Cuba has an astonishing new generation of experimental musicians, eager to be heard by the wider world. Gilles Peterson travels to Havana to uncover its diverse new music scene, including hip hop, jazz, fusionand son.
Cuba is poised for enormous change, following a series of discussions between Presidents Barack Obama and Raul Castro. Both countries are re-opening embassies in each other’s capitals. But what effect will this have on its musicians? While Cuban artists are finding it easier to tour, making music in Cuba remains difficult. A high-speed internet service is not yet widely available, so records from the US and Europe are exchanged on USB sticks.
DJ and producer Gilles Peterson uncovers the unique music that is made when young Cuban musicians fuse worldwide influences with a distinctly Cuban sound. He talks to La Reyna y La Real, a hip hop duo who address issues facing Cuban women over beats sampling salsa and cha cha cha. They perform their song Let The Rice Burn.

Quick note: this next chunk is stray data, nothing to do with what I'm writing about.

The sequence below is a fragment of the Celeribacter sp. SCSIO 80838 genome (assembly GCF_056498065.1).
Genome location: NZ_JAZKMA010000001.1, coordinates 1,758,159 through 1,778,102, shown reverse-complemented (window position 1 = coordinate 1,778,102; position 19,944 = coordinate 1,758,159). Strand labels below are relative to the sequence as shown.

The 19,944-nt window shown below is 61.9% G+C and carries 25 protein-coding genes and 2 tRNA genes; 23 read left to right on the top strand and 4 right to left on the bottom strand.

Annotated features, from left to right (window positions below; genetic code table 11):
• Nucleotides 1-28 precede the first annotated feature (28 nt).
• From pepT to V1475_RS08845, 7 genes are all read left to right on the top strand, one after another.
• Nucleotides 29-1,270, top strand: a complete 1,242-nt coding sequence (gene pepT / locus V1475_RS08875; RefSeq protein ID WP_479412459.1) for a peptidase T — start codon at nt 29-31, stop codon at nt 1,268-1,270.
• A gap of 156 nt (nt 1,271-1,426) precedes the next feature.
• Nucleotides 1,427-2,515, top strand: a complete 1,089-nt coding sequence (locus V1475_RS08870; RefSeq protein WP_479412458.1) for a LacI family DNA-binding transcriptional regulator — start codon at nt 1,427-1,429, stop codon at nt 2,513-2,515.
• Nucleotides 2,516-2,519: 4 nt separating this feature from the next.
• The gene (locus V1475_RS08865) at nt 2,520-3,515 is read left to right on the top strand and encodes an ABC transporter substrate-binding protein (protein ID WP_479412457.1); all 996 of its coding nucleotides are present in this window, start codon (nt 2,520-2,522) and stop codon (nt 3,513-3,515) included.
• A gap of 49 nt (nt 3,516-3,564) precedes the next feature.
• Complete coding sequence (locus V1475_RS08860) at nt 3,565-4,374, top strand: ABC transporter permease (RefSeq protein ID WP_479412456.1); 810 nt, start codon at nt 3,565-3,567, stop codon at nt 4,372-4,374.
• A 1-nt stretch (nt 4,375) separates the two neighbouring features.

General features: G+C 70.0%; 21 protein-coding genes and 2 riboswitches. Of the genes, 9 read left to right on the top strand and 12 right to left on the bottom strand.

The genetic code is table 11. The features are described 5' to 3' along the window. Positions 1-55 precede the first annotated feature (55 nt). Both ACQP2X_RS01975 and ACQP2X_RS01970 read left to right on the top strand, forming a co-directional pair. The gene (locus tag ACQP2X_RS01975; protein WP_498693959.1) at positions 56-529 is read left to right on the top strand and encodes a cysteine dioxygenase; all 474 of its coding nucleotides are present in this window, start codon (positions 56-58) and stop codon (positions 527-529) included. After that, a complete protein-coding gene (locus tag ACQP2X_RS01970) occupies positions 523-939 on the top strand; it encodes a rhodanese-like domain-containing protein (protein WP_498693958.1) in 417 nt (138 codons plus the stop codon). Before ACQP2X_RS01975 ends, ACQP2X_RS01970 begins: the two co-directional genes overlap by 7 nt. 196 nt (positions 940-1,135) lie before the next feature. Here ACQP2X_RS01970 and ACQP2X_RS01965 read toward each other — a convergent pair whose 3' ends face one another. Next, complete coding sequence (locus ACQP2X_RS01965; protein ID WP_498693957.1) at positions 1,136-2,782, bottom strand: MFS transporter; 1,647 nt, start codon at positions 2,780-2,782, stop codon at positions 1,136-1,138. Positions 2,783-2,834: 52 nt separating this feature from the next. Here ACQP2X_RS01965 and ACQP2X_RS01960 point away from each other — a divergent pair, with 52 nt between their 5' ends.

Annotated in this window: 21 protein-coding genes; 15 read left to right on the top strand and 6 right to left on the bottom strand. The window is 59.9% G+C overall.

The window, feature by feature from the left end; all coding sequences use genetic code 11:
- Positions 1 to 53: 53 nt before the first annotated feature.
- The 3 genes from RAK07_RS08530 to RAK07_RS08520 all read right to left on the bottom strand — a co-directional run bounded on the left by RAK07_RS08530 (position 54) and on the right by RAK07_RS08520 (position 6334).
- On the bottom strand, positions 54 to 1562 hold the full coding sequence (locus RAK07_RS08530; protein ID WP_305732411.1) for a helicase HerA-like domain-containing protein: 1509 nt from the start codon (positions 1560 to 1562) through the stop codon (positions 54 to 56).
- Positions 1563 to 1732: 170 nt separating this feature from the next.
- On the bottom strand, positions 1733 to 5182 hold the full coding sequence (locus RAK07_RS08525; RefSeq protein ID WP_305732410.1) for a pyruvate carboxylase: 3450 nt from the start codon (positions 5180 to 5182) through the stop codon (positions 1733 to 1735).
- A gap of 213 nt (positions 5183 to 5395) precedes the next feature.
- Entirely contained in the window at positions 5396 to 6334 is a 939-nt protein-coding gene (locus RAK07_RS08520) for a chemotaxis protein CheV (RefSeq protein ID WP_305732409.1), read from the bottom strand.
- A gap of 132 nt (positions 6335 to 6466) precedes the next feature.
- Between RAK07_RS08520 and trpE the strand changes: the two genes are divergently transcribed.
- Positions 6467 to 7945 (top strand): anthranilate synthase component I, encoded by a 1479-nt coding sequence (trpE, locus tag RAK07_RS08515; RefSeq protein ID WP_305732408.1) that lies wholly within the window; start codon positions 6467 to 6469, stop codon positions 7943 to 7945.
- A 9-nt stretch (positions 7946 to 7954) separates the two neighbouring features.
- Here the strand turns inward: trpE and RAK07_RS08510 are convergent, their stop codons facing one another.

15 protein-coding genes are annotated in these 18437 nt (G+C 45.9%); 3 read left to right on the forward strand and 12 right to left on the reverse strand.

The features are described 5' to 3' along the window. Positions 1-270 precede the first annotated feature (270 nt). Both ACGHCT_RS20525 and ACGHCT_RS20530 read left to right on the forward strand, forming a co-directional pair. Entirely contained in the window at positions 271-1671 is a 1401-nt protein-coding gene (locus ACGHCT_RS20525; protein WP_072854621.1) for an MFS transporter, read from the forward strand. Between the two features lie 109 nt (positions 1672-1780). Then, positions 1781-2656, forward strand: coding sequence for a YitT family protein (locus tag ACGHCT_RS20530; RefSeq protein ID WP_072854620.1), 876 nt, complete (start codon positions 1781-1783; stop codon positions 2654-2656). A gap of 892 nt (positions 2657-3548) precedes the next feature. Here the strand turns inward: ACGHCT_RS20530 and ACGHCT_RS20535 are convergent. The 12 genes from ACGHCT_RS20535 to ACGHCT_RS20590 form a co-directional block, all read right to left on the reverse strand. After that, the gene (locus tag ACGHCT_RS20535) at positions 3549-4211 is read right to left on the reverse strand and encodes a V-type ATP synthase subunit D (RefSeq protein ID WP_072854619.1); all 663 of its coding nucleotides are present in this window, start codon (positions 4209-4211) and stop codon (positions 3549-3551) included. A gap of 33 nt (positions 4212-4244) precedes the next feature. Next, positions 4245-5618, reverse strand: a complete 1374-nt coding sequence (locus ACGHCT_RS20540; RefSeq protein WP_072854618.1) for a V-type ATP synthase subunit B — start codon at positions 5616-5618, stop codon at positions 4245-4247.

Eme Alfonso performs with her parents Carlos Alfonso and Ele Valdes as Sintesis, one of Cuba’s most successful bands of the 80s and 90s. Eme’s own songs draw from the music she discovered while touring the world and Havana street sounds.
Giles talks to El Niño y La Verdad, 26-year-old bandleader and self-professed “champion of 100% popular dance music”. Yissy Garcia is a percussionist and leader of jazz ensemble Broadband. She premieres a new track called Breaking News – a tribute to Cuban radio. And, Dayme Arocena, 23-year-old jazz singer and choir leader, records a session live from Havana’s legendary Egrem Studios.
(Photo: Eme Alfonso of the Cuban band Sintesis. Credit: Joseph Ros)